Thursday, 14 April 2016

Because Am HAPPY :)

“What is this life if, full of care, 

We have no time to stand and stare.
No time to stand beneath the boughs
And stare as long as sheep or cows..."
- W H Davies

Not long ago, it was a common practice in schools to have exams in which you had to rewrite one of the  poems in syllabus from memory. The above poem is one among them. I liked to memorize the poems, but never really cared about the meaning or the thought process behind any poem. But as I look back, I should have done that. This is one such poem which would have set a lot of things in perspective. 

I have a fairly well paying job, but work consumes most of my time. Including weekends. So, is it a good practice to have a job just to pay the bills, but not have time to enjoy some things that money can never buy? Work has become an all consuming activity which goes on and on. You have no respite from it. But is work alone to be blamed. It never came chasing me. I went in search of work, and after much hard work got it. So who is to be blamed here?

The final question that we should ask ourselves is "Are we happy doing what we are doing?" Happiness should be the ultimate acid test which should determine what we really want to do.

Saturday, 4 January 2014

The Grand Anicut...

Some of the most interesting academic subjects are sometimes the most boring while in school. History is one such subject. No matter how hard the teacher tries, history, by virtue of its structure manages to put to sleep even the most studious of the students. History provides us with perspectives and some lessons. They have an uncanny resemblance to the case-studies in B schools.

A grand structure, which has borne the vagaries of time and yet maintained its stoic posture, is the Grand Anicut- A check dam built in the 2nd century AD by Raja Raja Chola. This structure helped to increase the cultivation in the regions of Thanjore and nearby areas. This structure bears a testament to the skills of artisans of that age. The Cholas were nighty conquerors and able administrators. They have to their credit various conquests and were noted for their mighty naval force. The Cholas were also great patrons of arts and music. They have to their credit temples like the Briuhadeeswara Temple and the Gangaikonda Cholapuram

The Grand Anicut is a beautiful sight to behold. The paths are dusty, but the lush green paddy fields on both the sides are a feast to the eyes. There are numerous birds that abound in the vegetation near the Grand Anicut. There are flocks of migratory birds that grace us with their visit. The cacophony of sounds is something that is priceless. On a misty morning, when the smell of dew rises up, it lifts our spirits and for a moment, we transcend the earthly states and enjoy bliss.

The take away from the history lessons are not just the moments of wonder. They should ideally stimulate our thinking –on the motives that went behind these events. May be we can think what we would have done, or does what they did back then hold true even today? Answers to such questions will provide the fodder for further forays into history- Where only perspectives hold true.

Football Frenzy...

There was a time when we would speak only one language- Cricket. It used to be the ice-breaker, the group bonder and the relationship builder all rolled into one. But if the viewership for the EPL and the like are any indicators, we are on the way to becoming multi-lingual very soon.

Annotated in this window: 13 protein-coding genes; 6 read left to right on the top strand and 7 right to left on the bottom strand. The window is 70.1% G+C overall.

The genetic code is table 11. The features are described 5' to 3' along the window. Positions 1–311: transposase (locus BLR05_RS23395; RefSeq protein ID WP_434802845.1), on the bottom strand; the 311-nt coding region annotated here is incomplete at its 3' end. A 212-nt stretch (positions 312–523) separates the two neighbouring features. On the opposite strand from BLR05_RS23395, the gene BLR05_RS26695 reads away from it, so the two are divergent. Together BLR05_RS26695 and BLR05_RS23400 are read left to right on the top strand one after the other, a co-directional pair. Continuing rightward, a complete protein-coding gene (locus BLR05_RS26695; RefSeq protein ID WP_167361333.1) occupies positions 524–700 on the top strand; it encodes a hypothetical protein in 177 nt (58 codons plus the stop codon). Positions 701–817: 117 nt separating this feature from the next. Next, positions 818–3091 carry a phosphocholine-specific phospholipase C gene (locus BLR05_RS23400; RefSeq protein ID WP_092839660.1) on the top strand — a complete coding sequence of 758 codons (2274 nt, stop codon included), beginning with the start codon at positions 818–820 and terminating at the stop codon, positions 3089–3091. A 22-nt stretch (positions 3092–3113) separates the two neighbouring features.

Although football is the world’s favourite game, it has garnered our attention fairly recently. However there have always been some pockets in India which were home to the football fanatics-Kerala, Tripura, West Bengal, Assam and the like. There have been instances when near-riot situations have happened when the favourite team lost.

In India, Mohun Bagan is the oldest club. It is also one of the oldest clubs in Asia, having been established in 1889. It has its home ground as the Salt-lake stadium and is known for its rivalry with the East Bengal Club with whom it contests the Kolkata derby.

In spite of the early start, why has Indian football not picked up? Is it the lack of sponsors or is it the lack of infrastructure? Is it the lack of fine talent or is it the dwindling number of viewers? In any case, if recent indicators are to be believed, we are poised to take off in football in a very big way. We have got a chance to host the 2017 Under 17 Football world cup. Also, some of our budding players are being offered international trainings in the best of football schools abroad, not to mention the star players in India getting a chance to sign up with the teams abroad.

With the kind of talent that we have and the atmosphere that we create, we can certainly be hopeful that we can have an alternative to cricket. Not that cricket is not entertaining enough, just that another sport to kindle our imaginations is the need of the hour.

Monday, 30 December 2013

Sound and Memories...

What has been the one aspect of human life that has remained constant with the passage of time, yet has been the harbinger of change? It is communication with fellow humans, especially with sound as the medium. As R L Stevenson has put it, “ Man is a creature who lives not upon bread alone, but primarily by catchwords.” Even though we could easily be one of the weakest creatures to walk the surface of the earth, we could transform our environment to suit our needs by our ideas and by communicating them through words, or in the very basic form -Sounds.

Some trivia about sounds to substantiate my case:

A human baby's sense of hearing is up and running even before  birth. When a human baby is conceived, it learns its mother's sound before her face.

Also, the sound of each individual is unique. It is due to the shape and size of an individual's vocal cords and the shape of the vocal tract of the person.